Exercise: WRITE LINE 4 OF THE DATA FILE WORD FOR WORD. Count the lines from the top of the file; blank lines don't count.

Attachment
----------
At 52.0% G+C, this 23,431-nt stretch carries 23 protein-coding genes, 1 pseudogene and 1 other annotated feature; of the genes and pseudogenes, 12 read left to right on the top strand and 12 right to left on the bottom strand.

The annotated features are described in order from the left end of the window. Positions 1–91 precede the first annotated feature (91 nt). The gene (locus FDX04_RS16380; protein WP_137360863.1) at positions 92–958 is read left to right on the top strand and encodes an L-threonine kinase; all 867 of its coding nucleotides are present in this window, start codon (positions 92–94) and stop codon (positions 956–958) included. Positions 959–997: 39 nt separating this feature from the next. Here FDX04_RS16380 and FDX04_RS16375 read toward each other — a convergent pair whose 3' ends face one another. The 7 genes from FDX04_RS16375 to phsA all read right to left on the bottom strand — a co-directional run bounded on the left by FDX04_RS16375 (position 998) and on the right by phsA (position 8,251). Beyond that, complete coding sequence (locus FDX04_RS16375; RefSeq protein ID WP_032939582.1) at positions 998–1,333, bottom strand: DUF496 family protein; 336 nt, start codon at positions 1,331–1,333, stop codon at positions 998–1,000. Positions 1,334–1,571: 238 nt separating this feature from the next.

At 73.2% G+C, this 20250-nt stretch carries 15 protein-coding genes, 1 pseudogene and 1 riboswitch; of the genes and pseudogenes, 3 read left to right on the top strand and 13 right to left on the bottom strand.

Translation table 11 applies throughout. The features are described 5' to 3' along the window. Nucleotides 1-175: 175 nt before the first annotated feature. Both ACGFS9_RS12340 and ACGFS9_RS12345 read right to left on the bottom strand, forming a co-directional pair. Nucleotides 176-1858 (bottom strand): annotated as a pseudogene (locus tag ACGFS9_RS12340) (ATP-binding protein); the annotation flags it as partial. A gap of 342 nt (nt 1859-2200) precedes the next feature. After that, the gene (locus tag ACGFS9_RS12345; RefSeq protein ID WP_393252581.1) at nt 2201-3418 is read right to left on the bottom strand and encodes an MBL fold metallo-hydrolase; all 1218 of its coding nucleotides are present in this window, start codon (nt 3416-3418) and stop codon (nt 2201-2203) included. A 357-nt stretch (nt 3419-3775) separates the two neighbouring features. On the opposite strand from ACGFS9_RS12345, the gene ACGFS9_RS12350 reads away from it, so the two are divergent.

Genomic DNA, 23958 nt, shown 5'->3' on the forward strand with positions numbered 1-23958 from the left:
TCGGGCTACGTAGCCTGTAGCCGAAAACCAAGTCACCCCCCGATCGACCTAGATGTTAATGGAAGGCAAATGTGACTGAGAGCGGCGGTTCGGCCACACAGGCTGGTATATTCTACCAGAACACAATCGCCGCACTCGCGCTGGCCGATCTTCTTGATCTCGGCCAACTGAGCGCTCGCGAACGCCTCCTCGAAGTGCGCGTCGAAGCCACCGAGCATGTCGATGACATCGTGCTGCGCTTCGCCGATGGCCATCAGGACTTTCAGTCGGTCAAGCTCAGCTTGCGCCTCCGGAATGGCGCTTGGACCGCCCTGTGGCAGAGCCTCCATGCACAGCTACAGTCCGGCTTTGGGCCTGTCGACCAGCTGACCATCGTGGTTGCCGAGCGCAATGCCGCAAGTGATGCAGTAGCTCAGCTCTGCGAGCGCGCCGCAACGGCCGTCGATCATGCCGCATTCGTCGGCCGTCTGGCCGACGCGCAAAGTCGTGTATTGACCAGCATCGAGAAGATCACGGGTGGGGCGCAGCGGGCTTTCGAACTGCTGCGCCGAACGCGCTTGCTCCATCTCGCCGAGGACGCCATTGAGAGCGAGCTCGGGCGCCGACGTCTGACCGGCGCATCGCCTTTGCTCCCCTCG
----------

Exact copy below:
Translation table 11 applies throughout. The features are described 5' to 3' along the window. Nucleotides 1-175: 175 nt before the first annotated feature. Both ACGFS9_RS12340 and ACGFS9_RS12345 read right to left on the bottom strand, forming a co-directional pair. Nucleotides 176-1858 (bottom strand): annotated as a pseudogene (locus tag ACGFS9_RS12340) (ATP-binding protein); the annotation flags it as partial. A gap of 342 nt (nt 1859-2200) precedes the next feature. After that, the gene (locus tag ACGFS9_RS12345; RefSeq protein ID WP_393252581.1) at nt 2201-3418 is read right to left on the bottom strand and encodes an MBL fold metallo-hydrolase; all 1218 of its coding nucleotides are present in this window, start codon (nt 3416-3418) and stop codon (nt 2201-2203) included. A 357-nt stretch (nt 3419-3775) separates the two neighbouring features. On the opposite strand from ACGFS9_RS12345, the gene ACGFS9_RS12350 reads away from it, so the two are divergent.